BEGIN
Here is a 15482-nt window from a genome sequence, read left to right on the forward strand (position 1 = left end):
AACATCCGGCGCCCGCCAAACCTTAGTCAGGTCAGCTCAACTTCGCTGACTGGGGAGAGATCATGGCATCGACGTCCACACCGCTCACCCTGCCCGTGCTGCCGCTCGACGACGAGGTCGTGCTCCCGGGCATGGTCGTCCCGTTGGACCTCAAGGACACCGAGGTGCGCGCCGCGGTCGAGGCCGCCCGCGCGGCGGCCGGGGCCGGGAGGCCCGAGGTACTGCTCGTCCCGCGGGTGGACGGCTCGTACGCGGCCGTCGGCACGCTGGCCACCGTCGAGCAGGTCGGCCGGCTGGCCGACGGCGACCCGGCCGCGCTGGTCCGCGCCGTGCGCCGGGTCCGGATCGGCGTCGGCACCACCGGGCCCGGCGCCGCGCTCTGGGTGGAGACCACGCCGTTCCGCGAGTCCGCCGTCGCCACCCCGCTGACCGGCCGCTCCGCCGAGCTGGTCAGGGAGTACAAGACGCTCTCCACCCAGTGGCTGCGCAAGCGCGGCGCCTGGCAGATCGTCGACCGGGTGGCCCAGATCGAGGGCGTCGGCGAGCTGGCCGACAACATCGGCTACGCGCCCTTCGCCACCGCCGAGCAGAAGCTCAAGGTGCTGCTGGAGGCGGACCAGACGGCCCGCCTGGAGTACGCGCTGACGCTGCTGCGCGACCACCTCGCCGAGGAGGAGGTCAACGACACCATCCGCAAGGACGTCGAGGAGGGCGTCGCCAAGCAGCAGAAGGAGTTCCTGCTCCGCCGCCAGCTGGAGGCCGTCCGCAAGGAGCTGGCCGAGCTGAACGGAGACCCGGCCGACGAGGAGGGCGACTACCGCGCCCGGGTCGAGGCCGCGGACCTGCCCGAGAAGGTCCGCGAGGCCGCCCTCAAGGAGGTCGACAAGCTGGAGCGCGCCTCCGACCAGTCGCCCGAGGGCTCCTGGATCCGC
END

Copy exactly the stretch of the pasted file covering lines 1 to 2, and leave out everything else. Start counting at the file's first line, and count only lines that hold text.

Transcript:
Here is a 15482-nt window from a genome sequence, read left to right on the forward strand (position 1 = left end):
AACATCCGGCGCCCGCCAAACCTTAGTCAGGTCAGCTCAACTTCGCTGACTGGGGAGAGATCATGGCATCGACGTCCACACCGCTCACCCTGCCCGTGCTGCCGCTCGACGACGAGGTCGTGCTCCCGGGCATGGTCGTCCCGTTGGACCTCAAGGACACCGAGGTGCGCGCCGCGGTCGAGGCCGCCCGCGCGGCGGCCGGGGCCGGGAGGCCCGAGGTACTGCTCGTCCCGCGGGTGGACGGCTCGTACGCGGCCGTCGGCACGCTGGCCACCGTCGAGCAGGTCGGCCGGCTGGCCGACGGCGACCCGGCCGCGCTGGTCCGCGCCGTGCGCCGGGTCCGGATCGGCGTCGGCACCACCGGGCCCGGCGCCGCGCTCTGGGTGGAGACCACGCCGTTCCGCGAGTCCGCCGTCGCCACCCCGCTGACCGGCCGCTCCGCCGAGCTGGTCAGGGAGTACAAGACGCTCTCCACCCAGTGGCTGCGCAAGCGCGGCGCCTGGCAGATCGTCGACCGGGTGGCCCAGATCGAGGGCGTCGGCGAGCTGGCCGACAACATCGGCTACGCGCCCTTCGCCACCGCCGAGCAGAAGCTCAAGGTGCTGCTGGAGGCGGACCAGACGGCCCGCCTGGAGTACGCGCTGACGCTGCTGCGCGACCACCTCGCCGAGGAGGAGGTCAACGACACCATCCGCAAGGACGTCGAGGAGGGCGTCGCCAAGCAGCAGAAGGAGTTCCTGCTCCGCCGCCAGCTGGAGGCCGTCCGCAAGGAGCTGGCCGAGCTGAACGGAGACCCGGCCGACGAGGAGGGCGACTACCGCGCCCGGGTCGAGGCCGCGGACCTGCCCGAGAAGGTCCGCGAGGCCGCCCTCAAGGAGGTCGACAAGCTGGAGCGCGCCTCCGACCAGTCGCCCGAGGGCTCCTGGATCCGC